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Bookstories 20: Marc Thompson’s Ordinary Time

libraryofbabelEvery book tells its story, but what of the other story, the story behind the book? Bookstories offers an opportunity to tell that story. If you have a story about a book or poem you would like to share, contact us and we’ll help you make it happen. Thanks for letting us know the rest of the story!

 

My first book, Ordinary Time, was forced on me by the events of September 11, 2001. It wasn’t really an attempt to make sense of things, since that seemed impossible at the time, so much as it was an attempt to order the chaos of the terrorist attacks and their aftermath. My chaos, I should say, since we all reacted to the events of that day differently.

I was working for a small consulting firm outside Harrisburg PA. It was a beautiful late summer morning and our sales guy called in to tell us that a plane had crashed into the World Trade Center. Sales Guy wasn’t known for factual accuracy so we mostly discounted his story and kept working. Until we heard the radio reports. Then our bookkeeper brought in a television from her truck (I have no idea why she had a TV in her truck, but that was Joanie) and everything stopped. The plane that crashed in Pennsylvania was 15 minutes flying time from our office. I worried about my brother who is a commercial pilot: was he flying that day? One of my staff kept apologizing to me that he wasn’t getting any work done. We all just stared at the images on the TV.  

The next day I went to a meeting at the PA Dept of Labor where guards with automatic weapons checked the IDs of all who wanted to enter the building who weren’t white. The Mennonite farmers in Lancaster County (Mennonites are a peace church) stocked up on ammunition. There was a run on the Holy Koran at local book stores. I was having dinner in a local restaurant when the waitresses handed out candles to the diners and we all trooped out to the parking lot for a candlelight vigil. Then we all returned to our meals. People felt compelled to tell each other where they were when they heard the news. Everything was jumbled together and I needed to get it on paper and out of my head.

As I wrote the pieces that eventually became the book the odd undertones came out. There was no particular reason the attack took place on that date. No secular or religious atrocities, victories, celebrations, or events had occurred. It was just in ordinary day. I vaguely remembered a verse from the Koran about how it was Allah’s will that humans get along together despite their differences. I did my research and found the verse which seemed at odds with the attacks. I looked into the Christian liturgical calendar and discovered that the attacks took place during Ordinary Time; no significant events were celebrated.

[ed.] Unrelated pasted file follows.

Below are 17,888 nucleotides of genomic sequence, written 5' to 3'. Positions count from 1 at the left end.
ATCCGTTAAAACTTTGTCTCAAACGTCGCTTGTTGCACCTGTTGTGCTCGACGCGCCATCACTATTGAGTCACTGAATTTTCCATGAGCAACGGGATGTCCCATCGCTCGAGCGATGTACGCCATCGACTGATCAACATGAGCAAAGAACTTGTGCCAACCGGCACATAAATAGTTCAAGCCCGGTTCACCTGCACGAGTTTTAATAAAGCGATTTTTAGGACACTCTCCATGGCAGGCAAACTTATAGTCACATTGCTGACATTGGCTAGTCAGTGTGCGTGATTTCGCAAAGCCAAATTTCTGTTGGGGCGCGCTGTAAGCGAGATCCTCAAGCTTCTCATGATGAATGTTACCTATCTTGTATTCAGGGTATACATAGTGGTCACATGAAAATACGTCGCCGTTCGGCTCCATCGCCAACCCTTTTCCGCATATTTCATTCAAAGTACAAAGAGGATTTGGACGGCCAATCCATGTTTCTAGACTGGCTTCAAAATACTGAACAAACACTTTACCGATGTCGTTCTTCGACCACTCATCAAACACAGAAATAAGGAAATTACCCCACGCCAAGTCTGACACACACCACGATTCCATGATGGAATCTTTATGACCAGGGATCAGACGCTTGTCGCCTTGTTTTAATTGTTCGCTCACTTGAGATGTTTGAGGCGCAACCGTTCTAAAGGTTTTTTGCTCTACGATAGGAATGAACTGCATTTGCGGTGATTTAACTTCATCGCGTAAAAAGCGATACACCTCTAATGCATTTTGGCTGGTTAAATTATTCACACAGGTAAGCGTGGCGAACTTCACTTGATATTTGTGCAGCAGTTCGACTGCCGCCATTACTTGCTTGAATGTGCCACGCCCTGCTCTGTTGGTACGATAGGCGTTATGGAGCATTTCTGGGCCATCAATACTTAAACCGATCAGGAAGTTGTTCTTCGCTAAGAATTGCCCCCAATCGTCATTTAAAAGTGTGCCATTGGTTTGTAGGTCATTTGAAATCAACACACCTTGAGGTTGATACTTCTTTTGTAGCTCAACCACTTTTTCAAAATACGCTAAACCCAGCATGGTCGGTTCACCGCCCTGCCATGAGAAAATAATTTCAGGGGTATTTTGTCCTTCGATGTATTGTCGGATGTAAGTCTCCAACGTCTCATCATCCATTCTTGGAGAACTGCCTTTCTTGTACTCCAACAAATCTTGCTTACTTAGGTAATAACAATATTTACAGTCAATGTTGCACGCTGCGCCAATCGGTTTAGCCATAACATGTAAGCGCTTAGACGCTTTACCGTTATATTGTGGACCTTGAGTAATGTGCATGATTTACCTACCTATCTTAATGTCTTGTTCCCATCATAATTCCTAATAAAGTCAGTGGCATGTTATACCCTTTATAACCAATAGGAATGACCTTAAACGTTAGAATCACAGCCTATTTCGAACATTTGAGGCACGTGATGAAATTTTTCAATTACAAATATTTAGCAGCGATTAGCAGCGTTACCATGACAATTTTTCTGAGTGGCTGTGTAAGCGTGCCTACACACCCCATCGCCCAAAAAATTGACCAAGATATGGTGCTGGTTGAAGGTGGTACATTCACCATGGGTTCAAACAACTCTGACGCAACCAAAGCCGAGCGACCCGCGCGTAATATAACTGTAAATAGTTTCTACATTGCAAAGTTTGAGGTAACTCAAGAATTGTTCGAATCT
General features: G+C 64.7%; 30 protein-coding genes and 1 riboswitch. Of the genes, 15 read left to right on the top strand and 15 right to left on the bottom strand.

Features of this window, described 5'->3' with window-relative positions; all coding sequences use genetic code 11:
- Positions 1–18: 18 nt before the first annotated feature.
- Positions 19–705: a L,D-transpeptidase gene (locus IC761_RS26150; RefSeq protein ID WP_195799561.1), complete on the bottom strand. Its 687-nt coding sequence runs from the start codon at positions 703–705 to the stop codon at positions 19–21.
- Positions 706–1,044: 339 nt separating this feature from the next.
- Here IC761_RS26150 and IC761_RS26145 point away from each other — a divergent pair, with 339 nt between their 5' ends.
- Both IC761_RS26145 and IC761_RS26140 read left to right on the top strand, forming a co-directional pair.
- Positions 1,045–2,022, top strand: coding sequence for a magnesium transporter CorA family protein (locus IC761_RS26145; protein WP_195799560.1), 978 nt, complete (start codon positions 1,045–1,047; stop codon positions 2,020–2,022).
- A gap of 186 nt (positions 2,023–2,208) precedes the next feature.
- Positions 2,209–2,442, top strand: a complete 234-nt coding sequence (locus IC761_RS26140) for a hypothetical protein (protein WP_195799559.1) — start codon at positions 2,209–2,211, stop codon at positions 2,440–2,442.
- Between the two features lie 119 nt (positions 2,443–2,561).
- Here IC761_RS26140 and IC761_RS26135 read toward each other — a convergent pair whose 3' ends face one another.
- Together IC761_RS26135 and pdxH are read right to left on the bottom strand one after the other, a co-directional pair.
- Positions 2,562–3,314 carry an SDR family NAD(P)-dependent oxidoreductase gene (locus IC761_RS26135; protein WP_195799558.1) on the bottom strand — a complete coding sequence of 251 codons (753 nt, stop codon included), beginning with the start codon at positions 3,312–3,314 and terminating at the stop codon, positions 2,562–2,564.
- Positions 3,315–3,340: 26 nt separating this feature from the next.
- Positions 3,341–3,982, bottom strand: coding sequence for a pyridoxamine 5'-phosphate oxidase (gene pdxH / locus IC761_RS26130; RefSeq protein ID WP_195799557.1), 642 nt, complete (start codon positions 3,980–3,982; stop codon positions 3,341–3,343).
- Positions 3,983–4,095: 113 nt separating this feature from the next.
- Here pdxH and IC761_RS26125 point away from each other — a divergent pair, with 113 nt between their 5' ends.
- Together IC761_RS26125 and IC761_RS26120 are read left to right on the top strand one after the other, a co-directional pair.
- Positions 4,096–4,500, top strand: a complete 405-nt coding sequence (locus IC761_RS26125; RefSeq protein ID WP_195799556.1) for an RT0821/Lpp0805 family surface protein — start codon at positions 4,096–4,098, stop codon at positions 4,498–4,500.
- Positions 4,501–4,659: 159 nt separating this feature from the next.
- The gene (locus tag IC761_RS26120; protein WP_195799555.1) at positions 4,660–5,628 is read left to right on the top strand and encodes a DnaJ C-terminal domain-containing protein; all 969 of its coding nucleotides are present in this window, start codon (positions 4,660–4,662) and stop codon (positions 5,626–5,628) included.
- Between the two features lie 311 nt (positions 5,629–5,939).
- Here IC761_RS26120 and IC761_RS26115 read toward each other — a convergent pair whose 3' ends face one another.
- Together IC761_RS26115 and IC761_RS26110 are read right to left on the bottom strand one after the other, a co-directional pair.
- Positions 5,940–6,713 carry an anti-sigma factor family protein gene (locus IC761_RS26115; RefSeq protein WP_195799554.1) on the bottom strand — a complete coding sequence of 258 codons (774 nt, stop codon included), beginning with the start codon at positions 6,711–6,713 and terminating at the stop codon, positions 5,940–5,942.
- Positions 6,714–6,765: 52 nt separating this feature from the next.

The pieces were coming together. I had a title, I had the elements of the book, and I knew what I wanted it to look like. The cover had to be green. Green is the color for Ordinary Time just at purple is the color for the Lenten season. I also wanted the book to physically be a tall rectangle reminiscent of a tower. Because I had a clear vision of what the book should look like, I decided to self-publish under the Laughing Gull Press imprint (why Laughing Gull? Because Black Vulture was already taken). And I found out how much work is really involved in producing a book!

I laid out the copy using Microsoft Publisher. It’s not the best choice for the job, but it’s what I had available to me. After that I interviewed printers.  After about half a dozen I found one who was willing to work with a newbie like me. She was very patient and made the process as painless as possible. Along the way I learned about different types of paper, how the number of pages affects the cost (it’s not what you would think—14 pages can cost more than 16 pages), proofreading marks, more details than I knew existed, and the weird problems that can crop up. For instance, there was a shortage of green cover stock available and I really had to scramble to find something that would work.

Since I self-published I also self-distributed and the book never received wide circulation. Not even by haiku standards. But I was satisfied with the final product and the people who bought it seemed to like it. Would I self-publish again? Perhaps. I have since worked for a publishing house and as a newsletter editor so I now a lot more about it now. If it were necessary to meet specific goals I would. But I would first query editors I know to see if I could work with them. My second chapbook was professionally produced and it was a much smoother process. But that is a different story.

—Marc Thompson

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